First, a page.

"Oh yes, we had no restrictions... Unless you wanted to stay somewhere to stay elsewhere and then you had to take your registration book with you because you had to report it. It did not apply ... to me.”

Hymann’s wife also arrived in Britain, “she stayed in Sandwich and then there were other wives, so they made room for, in the camp for wives.”

In all, Hymann states that he was in Kitchener from 1st August 1939 until he joined 69 Company of the Auxiliary Pioneer Corps; he cannot recall the date. He describes their non-combatant status: “We remained aliens but were treated as British soldiers … and our army numbers unfortunately indicated that we were alien pioneers, 13800490 was the first number. And, so in January 1940 we were sent to France”

(Summary of interview as it pertains to Kitchener camp)

Max Abraham transcript

Place transcript was read: The Wiener Library for the Study of the Holocaust, London

Editor’s note: Max Abraham was a teacher at the Berlin ORT school

Abraham mentions having a short medical examination on arrival at Harwich, “but only very superficial”. They then travelled onwards again to Liverpool Street train station in London, arriving at two o’clock in the morning.

"It was absolutely terrible, and then we went to Woburn House and from there to the Kitchener camp. And that’s where we enjoyed ourselves. It was like a holiday camp.”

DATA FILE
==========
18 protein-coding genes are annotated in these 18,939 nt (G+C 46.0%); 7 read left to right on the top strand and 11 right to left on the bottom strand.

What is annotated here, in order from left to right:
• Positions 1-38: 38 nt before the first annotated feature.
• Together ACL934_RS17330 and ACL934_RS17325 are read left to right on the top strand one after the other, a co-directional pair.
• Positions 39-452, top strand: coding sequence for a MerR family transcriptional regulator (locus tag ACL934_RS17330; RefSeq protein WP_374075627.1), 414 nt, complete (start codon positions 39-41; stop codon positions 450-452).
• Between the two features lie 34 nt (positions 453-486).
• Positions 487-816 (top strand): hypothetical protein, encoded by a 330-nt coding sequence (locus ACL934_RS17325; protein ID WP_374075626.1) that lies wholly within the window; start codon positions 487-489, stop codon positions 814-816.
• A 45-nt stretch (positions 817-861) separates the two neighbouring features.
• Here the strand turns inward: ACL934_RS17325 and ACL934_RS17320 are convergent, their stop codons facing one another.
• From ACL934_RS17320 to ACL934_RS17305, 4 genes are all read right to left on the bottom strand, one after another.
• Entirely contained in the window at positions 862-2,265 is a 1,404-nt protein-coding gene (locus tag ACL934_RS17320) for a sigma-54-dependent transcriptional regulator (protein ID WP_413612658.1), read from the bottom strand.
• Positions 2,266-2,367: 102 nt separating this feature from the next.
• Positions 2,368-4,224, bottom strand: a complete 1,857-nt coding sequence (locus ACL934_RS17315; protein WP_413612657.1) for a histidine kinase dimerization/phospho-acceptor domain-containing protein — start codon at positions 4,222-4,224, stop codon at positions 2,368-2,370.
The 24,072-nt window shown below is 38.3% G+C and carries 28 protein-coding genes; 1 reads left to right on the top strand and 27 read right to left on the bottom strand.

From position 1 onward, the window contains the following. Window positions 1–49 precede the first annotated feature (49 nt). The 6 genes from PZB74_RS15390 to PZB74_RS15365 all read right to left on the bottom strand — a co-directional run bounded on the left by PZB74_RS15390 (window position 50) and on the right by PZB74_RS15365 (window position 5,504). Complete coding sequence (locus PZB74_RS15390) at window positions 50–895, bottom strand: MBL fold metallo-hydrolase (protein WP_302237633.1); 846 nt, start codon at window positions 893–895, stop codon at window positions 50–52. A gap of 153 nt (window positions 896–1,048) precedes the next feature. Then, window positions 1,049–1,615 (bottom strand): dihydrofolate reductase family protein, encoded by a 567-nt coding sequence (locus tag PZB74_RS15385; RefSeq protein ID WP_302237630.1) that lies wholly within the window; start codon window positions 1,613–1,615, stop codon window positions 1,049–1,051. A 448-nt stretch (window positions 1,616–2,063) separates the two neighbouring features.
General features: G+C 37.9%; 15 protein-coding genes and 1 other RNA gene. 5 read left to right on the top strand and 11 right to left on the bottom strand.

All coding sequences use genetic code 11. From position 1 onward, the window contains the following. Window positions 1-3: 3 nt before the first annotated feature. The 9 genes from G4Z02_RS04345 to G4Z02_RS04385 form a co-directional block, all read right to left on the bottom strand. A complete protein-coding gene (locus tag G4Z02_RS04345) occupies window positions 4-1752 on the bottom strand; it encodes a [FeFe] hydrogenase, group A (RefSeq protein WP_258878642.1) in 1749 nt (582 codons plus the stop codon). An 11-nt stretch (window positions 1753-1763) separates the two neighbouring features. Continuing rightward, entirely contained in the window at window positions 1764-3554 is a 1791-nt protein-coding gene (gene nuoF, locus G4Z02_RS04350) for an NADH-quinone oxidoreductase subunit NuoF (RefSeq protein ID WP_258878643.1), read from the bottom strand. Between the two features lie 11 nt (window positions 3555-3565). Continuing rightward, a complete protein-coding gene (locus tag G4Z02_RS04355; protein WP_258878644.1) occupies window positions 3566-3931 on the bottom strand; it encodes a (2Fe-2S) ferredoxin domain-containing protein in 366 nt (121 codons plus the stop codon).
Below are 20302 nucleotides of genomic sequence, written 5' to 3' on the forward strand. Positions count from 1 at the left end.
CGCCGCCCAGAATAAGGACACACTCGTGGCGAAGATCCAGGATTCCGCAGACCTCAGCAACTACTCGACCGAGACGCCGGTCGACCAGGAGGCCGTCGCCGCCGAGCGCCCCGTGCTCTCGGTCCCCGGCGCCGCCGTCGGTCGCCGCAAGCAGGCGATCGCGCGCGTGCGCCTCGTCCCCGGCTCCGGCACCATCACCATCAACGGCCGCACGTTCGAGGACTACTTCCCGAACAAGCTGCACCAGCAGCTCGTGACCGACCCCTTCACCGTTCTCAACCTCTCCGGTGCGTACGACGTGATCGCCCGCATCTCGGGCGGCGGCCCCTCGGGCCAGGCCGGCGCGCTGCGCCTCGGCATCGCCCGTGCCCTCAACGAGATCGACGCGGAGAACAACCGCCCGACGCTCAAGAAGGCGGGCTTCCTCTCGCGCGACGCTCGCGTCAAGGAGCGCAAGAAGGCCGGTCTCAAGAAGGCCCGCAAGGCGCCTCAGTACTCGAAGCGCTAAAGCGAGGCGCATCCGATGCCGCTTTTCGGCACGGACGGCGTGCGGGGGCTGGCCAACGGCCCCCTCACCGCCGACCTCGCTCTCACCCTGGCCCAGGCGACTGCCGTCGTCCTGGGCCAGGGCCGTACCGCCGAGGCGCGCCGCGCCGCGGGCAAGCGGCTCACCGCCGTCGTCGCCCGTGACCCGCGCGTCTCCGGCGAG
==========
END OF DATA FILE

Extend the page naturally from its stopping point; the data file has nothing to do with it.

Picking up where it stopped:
The interviewer asks about the daily routine in Kitchener and Abraham describes his work in the carpentry department, which he states he enjoyed very much.

"in the evenings we always had, we were together with the boys. You know we talked ... the Rabbi and every Friday night there was a service in, so and we made it. We were next to the canteen. We played a lot of table tennis, and we really enjoyed ourselves there, and the boys enjoyed it too.”

The interviewer also asks whether they resented having to be in Kitchener, rather than being allowed to leave.

“[W]e could go out on Saturdays in the afternoon. Six o’clock we could always go out; it was not a concentration camp, not at all. On Saturdays we could always go out all afternoon. We always went to Sandwich, and I expect the boys had their girlfriends there partly you know, and partly not. It was very nice there; the weather was beautiful; it was absolutely beautiful at that time.”

Abraham did not have very much contact with local people in Sandwich; he states that they went to the bakery, and to have a cup of coffee, but that this was about the extent of his contact. He notes that there were around three thousand people in Kitchener: “it was quite a camp. And then the boys, eventually they went to the military, partly, they went to Australia, and later on, partly to America.”

Abraham was in Kitchener from September until December 1939, although he notes that some of the boys remained there into January and February: “But not, I mean not too long … they all found a job eventually; they all started really with engineering … until the war finished in ‘45, then they started doing whatever they wanted to do.”

Transcript Friedrich Hirschfeld

Interview 60